Just over a year ago, Simon Godwin was all set to direct Romeo and Juliet at the National Theatre. The cast, including Josh O’Connor and Jessie Buckley as the star-crossed lovers, were just going into rehearsals when theatres went dark because of the Covid-19 pandemic. This production looked doomed to darkness, too.
But David Sabel, the producer who created NT Live, had an inspired idea, says Godwin. “There had been discussions between him and Rufus Norris [artistic director of the National] about transforming the space into a studio and doing something digital in a way that kept the essence of the stage.” It meant that the production could be seen, in its new form, by many more people than an auditorium allows. The film, with a starry cast including Tamsin Greig and Lucian Msamati, is broadcast on Sky Arts in the UK this weekend and on PBS for US audiences later in the month.
The film was shot late last year, utilising everything from the repurposed Lyttelton stage to storerooms and corridors without once venturing outside. “You realise how many scenes are set in piazzas and streets with a lot of sunshine and heat, so there was the question of how to solve the conundrum of conjuring the outside without ever going out,” says Godwin.
It was a sharp learning curve for Godwin, who directed Antony and Cleopatra, starring Ralph Fiennes and Sophie Okonedo, at the National in 2018 and became artistic director of the Shakespeare Theatre Company in Washington DC the following year. He had never directed for the screen before. “The rehearsals were familiar ground, but the rest of it was like film school for me. So much of my directing is about saying, ‘Can you do it a bit louder?’, especially at the National. Jess and Josh were much more experienced in film than I was so they knew to do monologues with much more intimacy.”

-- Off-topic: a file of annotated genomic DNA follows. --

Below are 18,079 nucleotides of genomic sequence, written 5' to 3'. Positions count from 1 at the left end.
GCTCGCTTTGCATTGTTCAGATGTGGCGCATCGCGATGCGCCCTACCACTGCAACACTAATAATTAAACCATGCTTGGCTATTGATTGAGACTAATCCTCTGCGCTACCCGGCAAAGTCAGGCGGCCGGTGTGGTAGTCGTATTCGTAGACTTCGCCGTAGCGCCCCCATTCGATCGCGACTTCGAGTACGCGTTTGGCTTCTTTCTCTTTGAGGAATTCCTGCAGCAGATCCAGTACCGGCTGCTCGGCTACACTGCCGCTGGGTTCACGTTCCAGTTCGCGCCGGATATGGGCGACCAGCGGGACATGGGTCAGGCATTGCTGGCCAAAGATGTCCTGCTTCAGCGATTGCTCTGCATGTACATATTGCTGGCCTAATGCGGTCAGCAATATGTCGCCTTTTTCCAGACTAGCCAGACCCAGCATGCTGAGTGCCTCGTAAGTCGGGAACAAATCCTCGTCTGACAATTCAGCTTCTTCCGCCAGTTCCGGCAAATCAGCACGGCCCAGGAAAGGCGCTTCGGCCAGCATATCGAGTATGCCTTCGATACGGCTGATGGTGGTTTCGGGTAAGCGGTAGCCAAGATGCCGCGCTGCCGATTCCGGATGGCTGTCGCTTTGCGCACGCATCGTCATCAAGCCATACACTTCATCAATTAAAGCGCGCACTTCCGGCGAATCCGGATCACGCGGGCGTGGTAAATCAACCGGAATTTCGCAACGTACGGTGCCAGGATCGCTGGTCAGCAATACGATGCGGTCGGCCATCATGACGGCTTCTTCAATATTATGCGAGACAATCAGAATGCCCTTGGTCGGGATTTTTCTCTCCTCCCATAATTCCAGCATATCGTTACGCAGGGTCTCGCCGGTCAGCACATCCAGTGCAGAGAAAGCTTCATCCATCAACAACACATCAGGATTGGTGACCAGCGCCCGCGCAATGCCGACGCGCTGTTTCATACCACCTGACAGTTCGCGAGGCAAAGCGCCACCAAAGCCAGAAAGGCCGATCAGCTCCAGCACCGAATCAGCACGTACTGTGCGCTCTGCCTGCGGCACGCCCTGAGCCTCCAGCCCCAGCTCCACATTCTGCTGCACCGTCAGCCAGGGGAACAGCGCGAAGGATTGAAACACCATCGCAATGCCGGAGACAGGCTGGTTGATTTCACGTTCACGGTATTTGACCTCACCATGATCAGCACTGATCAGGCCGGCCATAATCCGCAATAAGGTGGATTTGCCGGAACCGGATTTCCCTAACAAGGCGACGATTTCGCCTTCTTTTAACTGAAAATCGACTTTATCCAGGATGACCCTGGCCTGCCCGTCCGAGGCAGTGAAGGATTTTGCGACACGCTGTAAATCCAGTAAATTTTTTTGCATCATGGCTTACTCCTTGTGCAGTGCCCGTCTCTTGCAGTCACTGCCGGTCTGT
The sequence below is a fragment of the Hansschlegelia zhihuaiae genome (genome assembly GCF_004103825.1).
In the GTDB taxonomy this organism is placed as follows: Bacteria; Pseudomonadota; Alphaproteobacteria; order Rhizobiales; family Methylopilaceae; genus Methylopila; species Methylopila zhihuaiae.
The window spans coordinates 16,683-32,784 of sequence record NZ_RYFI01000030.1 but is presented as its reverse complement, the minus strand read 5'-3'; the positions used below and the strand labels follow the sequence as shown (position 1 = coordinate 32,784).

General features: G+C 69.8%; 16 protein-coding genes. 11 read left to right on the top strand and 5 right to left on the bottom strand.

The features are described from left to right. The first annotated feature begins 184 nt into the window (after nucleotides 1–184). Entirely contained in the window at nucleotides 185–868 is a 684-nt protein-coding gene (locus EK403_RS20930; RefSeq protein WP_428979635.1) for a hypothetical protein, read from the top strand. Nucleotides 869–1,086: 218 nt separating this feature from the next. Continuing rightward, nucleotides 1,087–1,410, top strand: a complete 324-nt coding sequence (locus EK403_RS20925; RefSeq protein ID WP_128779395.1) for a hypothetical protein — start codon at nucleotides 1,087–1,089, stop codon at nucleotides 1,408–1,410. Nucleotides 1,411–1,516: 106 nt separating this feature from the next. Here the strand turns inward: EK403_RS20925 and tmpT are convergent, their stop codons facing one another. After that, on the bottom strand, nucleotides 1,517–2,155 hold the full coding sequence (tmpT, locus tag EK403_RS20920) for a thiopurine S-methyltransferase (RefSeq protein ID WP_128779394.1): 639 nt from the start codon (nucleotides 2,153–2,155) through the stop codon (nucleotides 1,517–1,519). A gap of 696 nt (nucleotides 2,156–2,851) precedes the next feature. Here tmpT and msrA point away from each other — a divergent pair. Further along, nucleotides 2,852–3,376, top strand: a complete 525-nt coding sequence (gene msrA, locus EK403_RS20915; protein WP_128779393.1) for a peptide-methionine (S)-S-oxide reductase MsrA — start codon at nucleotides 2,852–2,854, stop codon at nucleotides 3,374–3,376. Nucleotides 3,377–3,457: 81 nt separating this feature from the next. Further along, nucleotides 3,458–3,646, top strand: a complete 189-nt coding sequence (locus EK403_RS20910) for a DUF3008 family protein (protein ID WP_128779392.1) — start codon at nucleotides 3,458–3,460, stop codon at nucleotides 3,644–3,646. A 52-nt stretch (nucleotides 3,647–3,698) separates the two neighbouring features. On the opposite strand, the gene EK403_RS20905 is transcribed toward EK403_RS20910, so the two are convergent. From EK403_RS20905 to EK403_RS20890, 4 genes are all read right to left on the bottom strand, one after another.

O’Connor says that he also felt as if he was grappling with a new medium: “It was a discovery for all of us because it’s not like film and it’s not like theatre, so we were all relearning.”
There are some bedroom scenes in the film, which contain a surprising degree of physical intimacy. How did the film get around social distancing for those moments? “Most of the time we wore masks. Twice a week we were tested and immediately after we got the results back, Jessie and I had a three-hour window to get intimate,” says O’Connor.
The hybridity of the project opened up new creative possibilities, Godwin says, and he was able to use techniques such as flashbacks/forwards, which added to the play’s theme of foreshadowed fates. “I wanted to celebrate what it could give us that the theatre cannot. Its hybridity is its greatest strength.” Ingeniously, it is both the story of Shakespeare’s lovers and of the play’s transformation from stage to screen. “The film itself is trying to capture the journey of performance and what it feels like.” Buckley agrees: “You’d be silly to not acknowledge what this was in its own unique way. It was beautiful to see the innards of the theatre behind you. That was part of the tapestry of it.”
Verona here is in modern-day Italy and actors are in contemporary dress. Fisayo Akinade plays Mercutio as an openly gay character, which he thinks gives the character a certain defiance. “Initially we were thinking of setting it in the late 80s or early 90s and in a very religious [Catholic] society. So Mercutio’s choice in that context would have been a really radical act, and that sort of remained even though we made it more contemporary.”
Akinade has performed at the National, in Barber Shop Chronicles and The Antipodes, but felt he acclimatised to the cameras fairly quickly. “It was interesting marrying theatricality with the technical requirements of film. You couldn’t run across the room but there was real excitement in being able to convey a lot that you wouldn’t be able to convey traditionally on stage – there’s a lot more you can do with a look or a head tilt. There was a precision in it and I loved that challenge.”
He is, however, desperately missing live shows and hopes that hybrid productions with starry casts do not sideline live theatre in the future. “The thing about making films is that you need star names to get them made. It’s not the same for the stage unless it’s the West End. If more of these films get made, it would be good to elevate newer talent.”